Even though you have suggested to your client that he should seek legal counsel, sometimes there just isn’t time or your client isn’t sure at that moment that he wants to pursue his legal remedies. There, nevertheless, are VERY important steps you should take to protect your client’s interests. Louisiana law takes the position that before a party asks the court to enforce a contract, the plain-tiff party must demonstrate his own performance. Now, in certain kinds of contracts, this is simple: the aggrieved party just does the thing he contracted to do. For instance: a roofer contracts with a homeowner to roof the homeowner’s house. In order to perform, the roofer simply roofs the house. When the homeowner doesn’t pay, the roofer doesn’t have to do anything else before he files his suit. Buy/sell contracts don’t work that way; they’re a two way street, calling for simultaneous performance by the parties. Bottom line: I can’t sell it to you if you won’t buy and I can’t buy it from you if you won’t sell. So how do you demonstrate that you are ready willing and able to perform. The answer is that bane of every second year law student’s existence: “putting in default”. We poor law students spent months trying to understand when you must put the other party in default. Fortunately, for you, it’s simple. Just do it anytime the other party balks. By now you are probably rhetorically commenting that you don’t know how to put someone in default. Not to worry: I’m going to tell you. Do this: write a letter directed to the balking party and advise the other party that your clients, John Doe and Mary Doe, hereby demand that Sam Smith and Judy Smith appear at the office of First Commerce Title, 2708 Village Lane, Bossier City, Louisiana on a certain date and at a certain time and complete the sale described in the buy/sell agreement. I recommend that you have your clients sign this letter so no one can ever argue a lack of authority. This letter should be written and delivered to the balking parties prior to the date that the contract declares to be the maturity date, completion date or whatever it’s called. You know, every con-tract has one. Then, you and your clients should appear on the appointed date and time at the appointed place. Some questions you may be asking yourself: how soon is too soon, how late is too late, and how do I pick the appropriate agent to which I direct the balking party. Too soon: obviously, you should allow enough time to the balking party that he could have completed all the things he needed to do under the contract had he so chosen; the courts have held that you are not obligated to wait to the very last minute. In one case I read, the demanding party demanded the appearance of the balking party approximately one week prior to the contract maturity date and the court in this case deemed the timing of the demand to be reasonable. In instances in which performance is being demanded well before the maturity date, I suggest including some language in the written demand along the lines of “If the date and time demanded for your performance in this letter are not convenient for you, please advise a date and time which will be convenient and which is prior to [the maturity date]. Too late: Never pick a date later than the contract maturity date; this places your client in the position that a court hearing the case at a later time may find that your client did not adequately and timely demonstrate a readiness to perform. The place: this one’s pretty easy; in every case with which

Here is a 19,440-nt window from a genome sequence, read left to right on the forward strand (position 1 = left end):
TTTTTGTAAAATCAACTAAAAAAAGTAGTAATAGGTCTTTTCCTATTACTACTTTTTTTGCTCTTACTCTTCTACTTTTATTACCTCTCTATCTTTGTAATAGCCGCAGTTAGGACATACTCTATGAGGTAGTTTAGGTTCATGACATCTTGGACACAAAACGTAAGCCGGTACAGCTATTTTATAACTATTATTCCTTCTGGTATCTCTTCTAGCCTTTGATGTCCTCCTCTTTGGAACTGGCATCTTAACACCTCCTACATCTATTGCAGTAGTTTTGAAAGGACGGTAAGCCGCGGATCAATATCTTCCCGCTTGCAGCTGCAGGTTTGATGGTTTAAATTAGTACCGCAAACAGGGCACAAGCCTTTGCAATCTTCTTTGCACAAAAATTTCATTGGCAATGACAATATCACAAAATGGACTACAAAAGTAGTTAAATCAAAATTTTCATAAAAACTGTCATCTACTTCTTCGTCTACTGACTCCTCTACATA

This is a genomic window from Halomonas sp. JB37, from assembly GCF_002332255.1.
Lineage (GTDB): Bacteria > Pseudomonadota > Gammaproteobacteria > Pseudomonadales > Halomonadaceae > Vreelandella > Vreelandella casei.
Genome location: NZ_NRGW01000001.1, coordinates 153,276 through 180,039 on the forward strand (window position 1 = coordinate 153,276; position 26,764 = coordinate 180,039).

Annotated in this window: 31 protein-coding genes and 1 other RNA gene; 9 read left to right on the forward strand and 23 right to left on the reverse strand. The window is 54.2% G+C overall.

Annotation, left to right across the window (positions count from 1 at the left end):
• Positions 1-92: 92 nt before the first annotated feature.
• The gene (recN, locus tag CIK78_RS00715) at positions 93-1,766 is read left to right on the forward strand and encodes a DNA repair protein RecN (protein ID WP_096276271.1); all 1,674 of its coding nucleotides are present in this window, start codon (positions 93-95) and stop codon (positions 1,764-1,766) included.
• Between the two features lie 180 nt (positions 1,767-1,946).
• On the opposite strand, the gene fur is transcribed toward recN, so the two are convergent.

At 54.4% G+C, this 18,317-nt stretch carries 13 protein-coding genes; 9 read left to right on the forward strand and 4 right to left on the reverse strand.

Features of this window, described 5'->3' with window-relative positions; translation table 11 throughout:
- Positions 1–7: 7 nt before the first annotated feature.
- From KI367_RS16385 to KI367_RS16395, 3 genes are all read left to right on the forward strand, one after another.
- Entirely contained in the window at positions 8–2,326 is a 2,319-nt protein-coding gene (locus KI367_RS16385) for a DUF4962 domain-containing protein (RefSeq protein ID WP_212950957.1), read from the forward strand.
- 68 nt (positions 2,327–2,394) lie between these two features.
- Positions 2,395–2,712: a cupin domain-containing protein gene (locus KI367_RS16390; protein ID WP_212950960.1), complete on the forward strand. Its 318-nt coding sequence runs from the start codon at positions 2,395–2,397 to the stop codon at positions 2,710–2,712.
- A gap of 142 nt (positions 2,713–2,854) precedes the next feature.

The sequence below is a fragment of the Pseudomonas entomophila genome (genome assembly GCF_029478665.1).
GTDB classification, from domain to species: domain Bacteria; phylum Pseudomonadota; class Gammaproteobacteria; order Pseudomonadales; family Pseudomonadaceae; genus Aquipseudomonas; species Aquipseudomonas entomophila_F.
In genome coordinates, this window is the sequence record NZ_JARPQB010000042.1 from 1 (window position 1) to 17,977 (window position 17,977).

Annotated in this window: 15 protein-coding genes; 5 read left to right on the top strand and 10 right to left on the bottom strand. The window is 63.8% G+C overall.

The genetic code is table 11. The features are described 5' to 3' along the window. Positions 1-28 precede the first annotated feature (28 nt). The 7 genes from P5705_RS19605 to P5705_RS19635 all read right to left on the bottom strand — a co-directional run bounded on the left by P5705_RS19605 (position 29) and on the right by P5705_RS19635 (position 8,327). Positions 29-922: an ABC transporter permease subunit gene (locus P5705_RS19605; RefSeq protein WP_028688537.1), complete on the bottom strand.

I’ve had personal familiarity, the contract had already been placed with a title company; in such instances, the place should be the title company to which the contract has al-ready been entrusted. If that company refuses to assist, or you are concerned about their expertise in these situations or, for some reason, no file was ever opened, then just pick any competent title agent that is reasonably accessible to the balking parties. Courts are not going to get too hung up on “where” performance was demanded. Be sure you and your clients appear at the appointed time and date and have the title agent prepare you a “Proces Verbal.” “Proces Verbal” is a fancy name for a report signed by the title agent that on such and such date and time, Mr. and Mrs. Buyer appeared at the title agent’s office and announced ready, willing and able to close. Mr. and Mrs. Seller failed to appear and after waiting an hour, Mr. and Mrs. Buyer gave up and left. The title agent should sign this document in the presence of a Notary and two witnesses, and then surrender the original to the appearing persons.